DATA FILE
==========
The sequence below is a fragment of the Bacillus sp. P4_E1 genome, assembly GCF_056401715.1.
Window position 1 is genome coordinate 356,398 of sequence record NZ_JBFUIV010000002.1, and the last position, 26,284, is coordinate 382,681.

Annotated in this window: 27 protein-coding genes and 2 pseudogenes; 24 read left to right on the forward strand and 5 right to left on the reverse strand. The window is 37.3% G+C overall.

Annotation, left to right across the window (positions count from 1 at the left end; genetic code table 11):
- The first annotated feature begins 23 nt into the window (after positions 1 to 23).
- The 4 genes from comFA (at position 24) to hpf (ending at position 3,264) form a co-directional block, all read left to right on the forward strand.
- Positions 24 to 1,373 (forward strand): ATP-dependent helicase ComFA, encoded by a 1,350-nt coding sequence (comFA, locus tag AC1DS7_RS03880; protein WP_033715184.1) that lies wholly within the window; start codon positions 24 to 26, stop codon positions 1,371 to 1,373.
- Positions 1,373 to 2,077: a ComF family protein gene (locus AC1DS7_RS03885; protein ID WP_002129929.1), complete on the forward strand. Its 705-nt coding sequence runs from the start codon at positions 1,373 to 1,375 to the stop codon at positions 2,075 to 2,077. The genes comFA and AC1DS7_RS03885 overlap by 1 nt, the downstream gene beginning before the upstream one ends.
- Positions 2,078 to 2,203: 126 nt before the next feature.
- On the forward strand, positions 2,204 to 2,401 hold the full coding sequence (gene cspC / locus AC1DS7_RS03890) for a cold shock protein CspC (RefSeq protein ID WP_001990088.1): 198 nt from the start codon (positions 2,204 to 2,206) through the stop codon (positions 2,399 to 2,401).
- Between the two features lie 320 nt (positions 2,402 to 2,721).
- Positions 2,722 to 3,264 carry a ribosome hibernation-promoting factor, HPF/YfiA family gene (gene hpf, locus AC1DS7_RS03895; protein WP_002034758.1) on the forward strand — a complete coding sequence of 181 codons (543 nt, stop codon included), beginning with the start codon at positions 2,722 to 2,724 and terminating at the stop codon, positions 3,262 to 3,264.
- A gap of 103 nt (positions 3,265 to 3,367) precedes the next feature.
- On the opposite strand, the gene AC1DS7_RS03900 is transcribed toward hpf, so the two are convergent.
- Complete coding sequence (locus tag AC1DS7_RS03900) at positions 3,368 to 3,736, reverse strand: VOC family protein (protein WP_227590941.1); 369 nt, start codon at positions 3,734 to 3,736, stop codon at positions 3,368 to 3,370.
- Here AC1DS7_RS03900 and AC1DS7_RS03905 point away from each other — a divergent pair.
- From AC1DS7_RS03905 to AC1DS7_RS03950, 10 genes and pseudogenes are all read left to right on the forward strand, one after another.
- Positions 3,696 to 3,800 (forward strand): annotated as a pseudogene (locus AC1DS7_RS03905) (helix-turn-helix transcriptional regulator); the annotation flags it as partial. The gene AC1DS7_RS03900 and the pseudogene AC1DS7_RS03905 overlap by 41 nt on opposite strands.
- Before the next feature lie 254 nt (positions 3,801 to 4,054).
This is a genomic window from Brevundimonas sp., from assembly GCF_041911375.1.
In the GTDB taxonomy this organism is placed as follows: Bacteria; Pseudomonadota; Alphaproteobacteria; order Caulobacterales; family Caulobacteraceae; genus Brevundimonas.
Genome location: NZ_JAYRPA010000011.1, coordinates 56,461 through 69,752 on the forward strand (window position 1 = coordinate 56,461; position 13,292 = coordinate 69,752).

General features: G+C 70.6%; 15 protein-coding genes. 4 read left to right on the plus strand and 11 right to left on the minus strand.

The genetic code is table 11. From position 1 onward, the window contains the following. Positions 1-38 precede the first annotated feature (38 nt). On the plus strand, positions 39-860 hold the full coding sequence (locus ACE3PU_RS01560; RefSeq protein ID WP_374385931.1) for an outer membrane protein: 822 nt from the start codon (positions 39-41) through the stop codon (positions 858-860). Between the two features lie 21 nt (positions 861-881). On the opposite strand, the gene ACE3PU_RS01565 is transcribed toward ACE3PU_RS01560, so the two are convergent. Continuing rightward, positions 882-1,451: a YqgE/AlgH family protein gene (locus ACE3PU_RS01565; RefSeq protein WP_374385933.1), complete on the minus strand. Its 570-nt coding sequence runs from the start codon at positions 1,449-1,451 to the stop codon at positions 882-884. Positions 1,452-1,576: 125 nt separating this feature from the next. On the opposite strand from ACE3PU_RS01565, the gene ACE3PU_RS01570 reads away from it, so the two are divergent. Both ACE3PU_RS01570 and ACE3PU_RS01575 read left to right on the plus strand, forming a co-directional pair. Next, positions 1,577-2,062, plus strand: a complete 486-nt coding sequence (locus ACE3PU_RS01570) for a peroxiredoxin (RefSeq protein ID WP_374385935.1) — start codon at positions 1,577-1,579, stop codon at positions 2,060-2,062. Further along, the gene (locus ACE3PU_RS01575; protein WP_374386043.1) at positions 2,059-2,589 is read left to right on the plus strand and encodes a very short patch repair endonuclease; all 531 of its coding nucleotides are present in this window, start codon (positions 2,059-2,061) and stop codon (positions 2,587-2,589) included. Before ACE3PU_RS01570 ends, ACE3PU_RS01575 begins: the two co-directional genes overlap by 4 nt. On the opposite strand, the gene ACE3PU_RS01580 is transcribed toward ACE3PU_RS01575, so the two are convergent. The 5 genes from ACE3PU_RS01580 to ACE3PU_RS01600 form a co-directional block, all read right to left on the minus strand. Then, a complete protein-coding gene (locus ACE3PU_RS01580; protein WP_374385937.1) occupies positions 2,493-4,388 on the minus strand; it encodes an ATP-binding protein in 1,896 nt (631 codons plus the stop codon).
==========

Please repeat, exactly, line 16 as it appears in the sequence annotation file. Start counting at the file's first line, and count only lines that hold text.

- Here AC1DS7_RS03900 and AC1DS7_RS03905 point away from each other — a divergent pair.